It was really great to hear the whole team, which was Superintendent Jones, Mike Starosky, Caleb Perkins, and Ted Howard, all talking about that these inclusionary practices are core to their strategies. The other two strategies that they talked about were equitable grading and to make sure that they're tracking credits properly.

Jane: So equitable grading. I think they're doing it in middle school and high school. In my experience, I have a middle schooler, so I've talked to him about it, and I've also heard Caleb Perkins talk about it at other board meetings. My understanding of it is that Basically, they want to grade on mastery. So, for example, if a student fails a test or doesn't do their homework, they have the opportunity to retake the test and to redo the homework until the end of the school year. 

Christie: Oh,

Jane: So it's a way to set the students up for success that the point is really that they master the material and they call it equitable grading. My student, I talked to him about it and said, Hey, you know, when I was in school if I didn't make the deadline or the due date, then you got marked down for that. And it was really interesting he said, Mom, but why, why would you do that? We just want to make sure that we learn the material. It's not about that. 

Christie: So he's really internalizing it.

Jane: Yeah, yeah, he is. 

Christie: I did want to also say that they are trying to imbue universal design for learning principles from the top down. This is the second year in a row that they have talked about universal design for learning at tri days for all principals 

Jane: And staff. 

And what are tri days? 

Christie: That's the three days before school starts that they have negotiated into the contract to do training.

Jane: Okay, great. And I feel like, can you explain what universal design for learning is for, in case some listeners don't know?

Christie: Yes. And probably a lot of listeners don't know. Is related to what we used to call differentiation, but differentiation tends to be like a little, oh, just differentiate, but universal design for learning, Includes a lot of collaborative lesson planning. with all of the teachers that might be involved, including special education teachers. The idea is when you're doing your lesson plan, you think about the kids in your classroom and you design the lesson for those kids. So for example, maybe you have a kid who has trouble with writing, you think about what the goals are. If it's a writing goal, all the kids need to do writing. But if the goal is you're learning the states you might have multiple ways of demonstrating that the kids know the state names and they don't have to all be using writing. So supplying lots of different ways for the kids to show that information.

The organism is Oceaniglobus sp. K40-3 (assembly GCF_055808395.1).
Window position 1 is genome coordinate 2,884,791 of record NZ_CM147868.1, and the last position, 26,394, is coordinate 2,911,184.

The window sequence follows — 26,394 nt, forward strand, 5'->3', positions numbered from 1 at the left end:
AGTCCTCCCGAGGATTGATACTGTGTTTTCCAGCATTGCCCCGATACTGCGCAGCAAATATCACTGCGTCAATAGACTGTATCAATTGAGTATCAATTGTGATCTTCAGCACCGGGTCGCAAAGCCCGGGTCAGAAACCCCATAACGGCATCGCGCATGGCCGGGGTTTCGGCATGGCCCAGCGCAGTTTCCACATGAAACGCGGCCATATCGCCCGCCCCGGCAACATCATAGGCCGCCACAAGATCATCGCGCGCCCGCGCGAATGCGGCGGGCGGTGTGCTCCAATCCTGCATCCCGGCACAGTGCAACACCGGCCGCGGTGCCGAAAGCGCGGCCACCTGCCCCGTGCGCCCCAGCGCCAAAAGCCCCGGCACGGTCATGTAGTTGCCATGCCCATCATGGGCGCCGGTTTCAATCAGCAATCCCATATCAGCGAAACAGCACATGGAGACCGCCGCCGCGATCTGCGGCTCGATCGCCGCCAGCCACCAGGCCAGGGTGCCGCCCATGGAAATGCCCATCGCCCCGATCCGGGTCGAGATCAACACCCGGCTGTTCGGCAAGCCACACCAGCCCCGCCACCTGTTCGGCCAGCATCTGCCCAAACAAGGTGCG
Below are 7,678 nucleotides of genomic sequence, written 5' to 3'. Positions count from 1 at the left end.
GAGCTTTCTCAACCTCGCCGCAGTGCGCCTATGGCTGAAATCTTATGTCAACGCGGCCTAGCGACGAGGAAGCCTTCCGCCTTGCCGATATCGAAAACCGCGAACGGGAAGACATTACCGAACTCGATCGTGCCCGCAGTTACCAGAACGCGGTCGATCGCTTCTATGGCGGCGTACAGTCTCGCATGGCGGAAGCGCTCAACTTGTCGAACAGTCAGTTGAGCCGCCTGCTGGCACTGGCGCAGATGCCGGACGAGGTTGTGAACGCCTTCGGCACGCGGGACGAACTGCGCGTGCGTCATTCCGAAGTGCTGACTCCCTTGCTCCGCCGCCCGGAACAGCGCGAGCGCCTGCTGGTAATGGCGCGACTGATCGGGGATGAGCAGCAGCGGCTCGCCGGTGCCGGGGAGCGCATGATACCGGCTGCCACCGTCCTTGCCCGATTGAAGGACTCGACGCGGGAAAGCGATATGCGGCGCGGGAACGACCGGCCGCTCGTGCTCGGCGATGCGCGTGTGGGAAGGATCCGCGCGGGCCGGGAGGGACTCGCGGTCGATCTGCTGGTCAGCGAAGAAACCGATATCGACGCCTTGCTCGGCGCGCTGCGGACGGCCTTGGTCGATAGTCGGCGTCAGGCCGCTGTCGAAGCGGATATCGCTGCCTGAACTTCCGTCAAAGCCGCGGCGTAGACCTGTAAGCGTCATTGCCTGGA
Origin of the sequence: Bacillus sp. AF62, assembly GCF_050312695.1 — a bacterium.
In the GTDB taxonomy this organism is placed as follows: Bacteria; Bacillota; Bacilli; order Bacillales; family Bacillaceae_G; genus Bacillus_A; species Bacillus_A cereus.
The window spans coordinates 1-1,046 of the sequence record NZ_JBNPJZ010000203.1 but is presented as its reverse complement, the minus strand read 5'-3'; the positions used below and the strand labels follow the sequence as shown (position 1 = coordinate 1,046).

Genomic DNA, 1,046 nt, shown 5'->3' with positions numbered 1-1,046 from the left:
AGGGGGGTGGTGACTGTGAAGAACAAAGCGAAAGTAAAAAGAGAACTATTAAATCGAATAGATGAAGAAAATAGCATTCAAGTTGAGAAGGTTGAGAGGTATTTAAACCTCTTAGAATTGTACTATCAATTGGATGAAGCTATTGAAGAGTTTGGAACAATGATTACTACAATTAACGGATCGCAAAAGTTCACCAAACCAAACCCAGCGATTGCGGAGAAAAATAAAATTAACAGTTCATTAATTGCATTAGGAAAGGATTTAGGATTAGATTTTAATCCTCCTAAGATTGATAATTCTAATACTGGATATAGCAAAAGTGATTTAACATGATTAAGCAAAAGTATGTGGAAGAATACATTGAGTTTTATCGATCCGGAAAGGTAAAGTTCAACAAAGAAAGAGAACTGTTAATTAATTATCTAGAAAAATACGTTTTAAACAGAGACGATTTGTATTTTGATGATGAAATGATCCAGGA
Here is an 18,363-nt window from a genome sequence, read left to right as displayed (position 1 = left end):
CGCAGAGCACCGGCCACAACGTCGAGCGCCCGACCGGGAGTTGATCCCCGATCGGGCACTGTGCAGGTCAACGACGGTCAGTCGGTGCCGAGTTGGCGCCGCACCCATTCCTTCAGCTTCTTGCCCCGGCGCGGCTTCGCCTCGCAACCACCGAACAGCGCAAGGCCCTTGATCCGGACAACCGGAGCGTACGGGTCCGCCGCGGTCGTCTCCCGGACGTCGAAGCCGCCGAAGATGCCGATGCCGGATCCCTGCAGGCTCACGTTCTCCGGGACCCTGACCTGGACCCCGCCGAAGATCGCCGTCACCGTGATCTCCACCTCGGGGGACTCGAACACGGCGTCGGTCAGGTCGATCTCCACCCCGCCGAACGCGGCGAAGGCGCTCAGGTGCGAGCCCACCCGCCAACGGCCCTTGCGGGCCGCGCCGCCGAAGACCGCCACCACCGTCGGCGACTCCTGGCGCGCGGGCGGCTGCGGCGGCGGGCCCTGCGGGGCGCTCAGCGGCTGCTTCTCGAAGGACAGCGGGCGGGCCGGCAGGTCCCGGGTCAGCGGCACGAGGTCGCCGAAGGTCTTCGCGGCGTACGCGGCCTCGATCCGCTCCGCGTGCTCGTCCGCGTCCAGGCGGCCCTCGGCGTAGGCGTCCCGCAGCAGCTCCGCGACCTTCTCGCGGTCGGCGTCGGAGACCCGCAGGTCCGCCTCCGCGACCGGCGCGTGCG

Or if the goal is writing. If it's not about physical writing, but it's about like making a good composition, some kids might want to write it down. Some kids might want to type it. Maybe they have trouble with the physical act of writing. And that's not what the lessons about the lessons about the composition of an essay or something. So. Let the kid not struggle with that physical part so that they can learn the other part. 

So, it's largely based around having different ways of demonstrating what the knowledge is so that you don't have something like a physical writing problem preventing the kid from learning anything. You know, everything doesn't have to go through something that that kid struggles with. 

And the really nice part is that if you have like three or four different ways that anybody can demonstrate, kids that maybe you didn't realize were struggling, and maybe are being really quiet, they can still access a way of demonstrating that works for them. 

So, that's mainly around that lesson planning, but. My, in my brain with my, autistic and sensory sensitive kid, it also extends to things like, like being able to stand up or use a fidget that don't just give it to the kids that it's in their IEPs, but make those kinds of, learning tools available to anybody who needs them. 

Which I think would save a lot of money.